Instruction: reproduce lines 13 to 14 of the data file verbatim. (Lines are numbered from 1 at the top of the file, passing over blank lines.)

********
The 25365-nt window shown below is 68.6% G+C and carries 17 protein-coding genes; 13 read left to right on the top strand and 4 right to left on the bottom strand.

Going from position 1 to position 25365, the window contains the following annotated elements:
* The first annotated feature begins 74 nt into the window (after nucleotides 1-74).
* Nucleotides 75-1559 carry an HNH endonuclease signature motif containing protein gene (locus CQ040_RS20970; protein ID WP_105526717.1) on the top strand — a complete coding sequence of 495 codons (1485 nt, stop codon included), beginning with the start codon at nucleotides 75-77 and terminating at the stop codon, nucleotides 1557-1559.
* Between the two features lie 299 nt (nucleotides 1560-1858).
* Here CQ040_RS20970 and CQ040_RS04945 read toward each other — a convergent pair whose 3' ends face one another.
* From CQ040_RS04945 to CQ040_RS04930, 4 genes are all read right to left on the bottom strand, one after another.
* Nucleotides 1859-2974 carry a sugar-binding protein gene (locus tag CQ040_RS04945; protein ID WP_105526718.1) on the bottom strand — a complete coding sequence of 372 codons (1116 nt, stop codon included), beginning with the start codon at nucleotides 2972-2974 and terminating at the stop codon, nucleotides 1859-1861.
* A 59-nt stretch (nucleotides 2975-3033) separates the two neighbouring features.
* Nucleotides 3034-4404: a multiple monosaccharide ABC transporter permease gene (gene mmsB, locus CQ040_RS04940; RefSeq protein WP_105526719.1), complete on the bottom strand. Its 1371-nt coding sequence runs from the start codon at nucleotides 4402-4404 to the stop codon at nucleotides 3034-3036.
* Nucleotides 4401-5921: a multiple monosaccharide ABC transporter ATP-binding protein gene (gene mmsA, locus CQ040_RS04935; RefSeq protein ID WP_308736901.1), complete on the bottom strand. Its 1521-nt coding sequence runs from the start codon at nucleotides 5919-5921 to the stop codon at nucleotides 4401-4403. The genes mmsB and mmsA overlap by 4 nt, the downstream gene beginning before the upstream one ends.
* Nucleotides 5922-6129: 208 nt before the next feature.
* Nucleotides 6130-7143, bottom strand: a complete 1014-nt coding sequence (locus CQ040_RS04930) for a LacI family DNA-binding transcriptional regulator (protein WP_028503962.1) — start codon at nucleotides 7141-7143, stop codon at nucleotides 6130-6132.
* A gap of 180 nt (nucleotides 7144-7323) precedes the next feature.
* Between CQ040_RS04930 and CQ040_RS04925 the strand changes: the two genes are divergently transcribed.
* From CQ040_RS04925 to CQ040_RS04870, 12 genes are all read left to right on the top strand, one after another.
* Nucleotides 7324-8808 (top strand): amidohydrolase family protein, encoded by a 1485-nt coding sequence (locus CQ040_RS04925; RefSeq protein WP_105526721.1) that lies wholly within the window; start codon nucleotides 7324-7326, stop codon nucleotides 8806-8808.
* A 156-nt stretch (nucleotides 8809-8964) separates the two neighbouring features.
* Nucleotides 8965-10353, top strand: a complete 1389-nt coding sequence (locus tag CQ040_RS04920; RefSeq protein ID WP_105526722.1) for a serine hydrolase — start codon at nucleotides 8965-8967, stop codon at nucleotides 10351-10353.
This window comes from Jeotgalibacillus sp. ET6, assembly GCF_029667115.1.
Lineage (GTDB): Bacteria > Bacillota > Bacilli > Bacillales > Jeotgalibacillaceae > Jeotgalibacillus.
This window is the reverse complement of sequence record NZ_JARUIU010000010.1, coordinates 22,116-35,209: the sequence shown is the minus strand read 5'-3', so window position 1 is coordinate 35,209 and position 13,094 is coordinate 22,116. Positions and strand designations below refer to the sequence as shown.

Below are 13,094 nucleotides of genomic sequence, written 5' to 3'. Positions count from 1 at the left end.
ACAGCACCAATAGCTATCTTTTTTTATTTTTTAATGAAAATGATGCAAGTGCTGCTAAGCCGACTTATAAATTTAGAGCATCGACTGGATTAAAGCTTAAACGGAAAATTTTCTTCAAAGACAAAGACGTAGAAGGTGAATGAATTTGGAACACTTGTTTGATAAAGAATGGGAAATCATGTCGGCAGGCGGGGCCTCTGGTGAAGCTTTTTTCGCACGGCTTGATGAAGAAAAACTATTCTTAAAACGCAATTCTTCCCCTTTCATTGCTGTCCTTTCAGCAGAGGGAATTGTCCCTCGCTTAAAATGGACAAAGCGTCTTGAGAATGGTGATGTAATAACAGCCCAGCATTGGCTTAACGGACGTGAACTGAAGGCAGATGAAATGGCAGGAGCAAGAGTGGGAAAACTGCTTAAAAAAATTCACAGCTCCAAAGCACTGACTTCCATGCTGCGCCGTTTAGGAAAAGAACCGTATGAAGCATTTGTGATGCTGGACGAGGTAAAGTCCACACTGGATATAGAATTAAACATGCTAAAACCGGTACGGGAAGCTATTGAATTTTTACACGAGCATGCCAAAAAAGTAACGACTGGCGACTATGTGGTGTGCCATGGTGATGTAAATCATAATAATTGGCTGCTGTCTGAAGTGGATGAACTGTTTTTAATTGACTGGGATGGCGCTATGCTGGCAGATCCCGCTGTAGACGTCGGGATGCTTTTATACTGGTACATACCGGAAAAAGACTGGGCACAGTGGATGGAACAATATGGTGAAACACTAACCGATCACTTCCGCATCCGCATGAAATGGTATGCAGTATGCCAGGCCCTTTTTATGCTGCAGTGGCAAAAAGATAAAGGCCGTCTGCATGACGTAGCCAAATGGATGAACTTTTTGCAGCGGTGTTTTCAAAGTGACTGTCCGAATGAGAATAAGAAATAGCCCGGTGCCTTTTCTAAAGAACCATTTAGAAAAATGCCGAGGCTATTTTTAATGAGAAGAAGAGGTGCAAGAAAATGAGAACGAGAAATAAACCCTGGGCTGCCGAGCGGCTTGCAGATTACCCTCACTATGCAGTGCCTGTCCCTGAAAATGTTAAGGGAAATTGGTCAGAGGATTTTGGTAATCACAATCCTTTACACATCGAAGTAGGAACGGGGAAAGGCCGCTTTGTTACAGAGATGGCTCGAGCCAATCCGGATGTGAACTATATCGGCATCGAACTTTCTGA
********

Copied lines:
* Nucleotides 6130-7143, bottom strand: a complete 1014-nt coding sequence (locus CQ040_RS04930) for a LacI family DNA-binding transcriptional regulator (protein WP_028503962.1) — start codon at nucleotides 7141-7143, stop codon at nucleotides 6130-6132.
* A gap of 180 nt (nucleotides 7144-7323) precedes the next feature.